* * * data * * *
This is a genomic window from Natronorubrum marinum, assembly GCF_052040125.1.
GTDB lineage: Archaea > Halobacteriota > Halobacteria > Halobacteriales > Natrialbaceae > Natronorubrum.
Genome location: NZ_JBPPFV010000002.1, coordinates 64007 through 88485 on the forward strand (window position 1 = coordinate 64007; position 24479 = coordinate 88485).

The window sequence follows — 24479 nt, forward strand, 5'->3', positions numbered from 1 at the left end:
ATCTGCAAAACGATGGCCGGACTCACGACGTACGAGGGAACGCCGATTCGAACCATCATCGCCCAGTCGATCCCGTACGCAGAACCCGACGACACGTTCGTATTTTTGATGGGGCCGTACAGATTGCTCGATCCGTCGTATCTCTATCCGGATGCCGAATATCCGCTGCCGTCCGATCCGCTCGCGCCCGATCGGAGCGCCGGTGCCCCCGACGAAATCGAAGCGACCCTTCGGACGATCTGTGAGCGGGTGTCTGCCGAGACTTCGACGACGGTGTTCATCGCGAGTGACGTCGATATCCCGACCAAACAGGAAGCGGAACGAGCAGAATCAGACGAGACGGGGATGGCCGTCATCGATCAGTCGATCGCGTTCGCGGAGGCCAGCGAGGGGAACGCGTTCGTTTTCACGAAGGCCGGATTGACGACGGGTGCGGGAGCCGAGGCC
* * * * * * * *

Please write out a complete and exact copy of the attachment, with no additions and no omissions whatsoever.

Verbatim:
This is a genomic window from Natronorubrum marinum, assembly GCF_052040125.1.
GTDB lineage: Archaea > Halobacteriota > Halobacteria > Halobacteriales > Natrialbaceae > Natronorubrum.
Genome location: NZ_JBPPFV010000002.1, coordinates 64007 through 88485 on the forward strand (window position 1 = coordinate 64007; position 24479 = coordinate 88485).

The window sequence follows — 24479 nt, forward strand, 5'->3', positions numbered from 1 at the left end:
ATCTGCAAAACGATGGCCGGACTCACGACGTACGAGGGAACGCCGATTCGAACCATCATCGCCCAGTCGATCCCGTACGCAGAACCCGACGACACGTTCGTATTTTTGATGGGGCCGTACAGATTGCTCGATCCGTCGTATCTCTATCCGGATGCCGAATATCCGCTGCCGTCCGATCCGCTCGCGCCCGATCGGAGCGCCGGTGCCCCCGACGAAATCGAAGCGACCCTTCGGACGATCTGTGAGCGGGTGTCTGCCGAGACTTCGACGACGGTGTTCATCGCGAGTGACGTCGATATCCCGACCAAACAGGAAGCGGAACGAGCAGAATCAGACGAGACGGGGATGGCCGTCATCGATCAGTCGATCGCGTTCGCGGAGGCCAGCGAGGGGAACGCGTTCGTTTTCACGAAGGCCGGATTGACGACGGGTGCGGGAGCCGAGGCC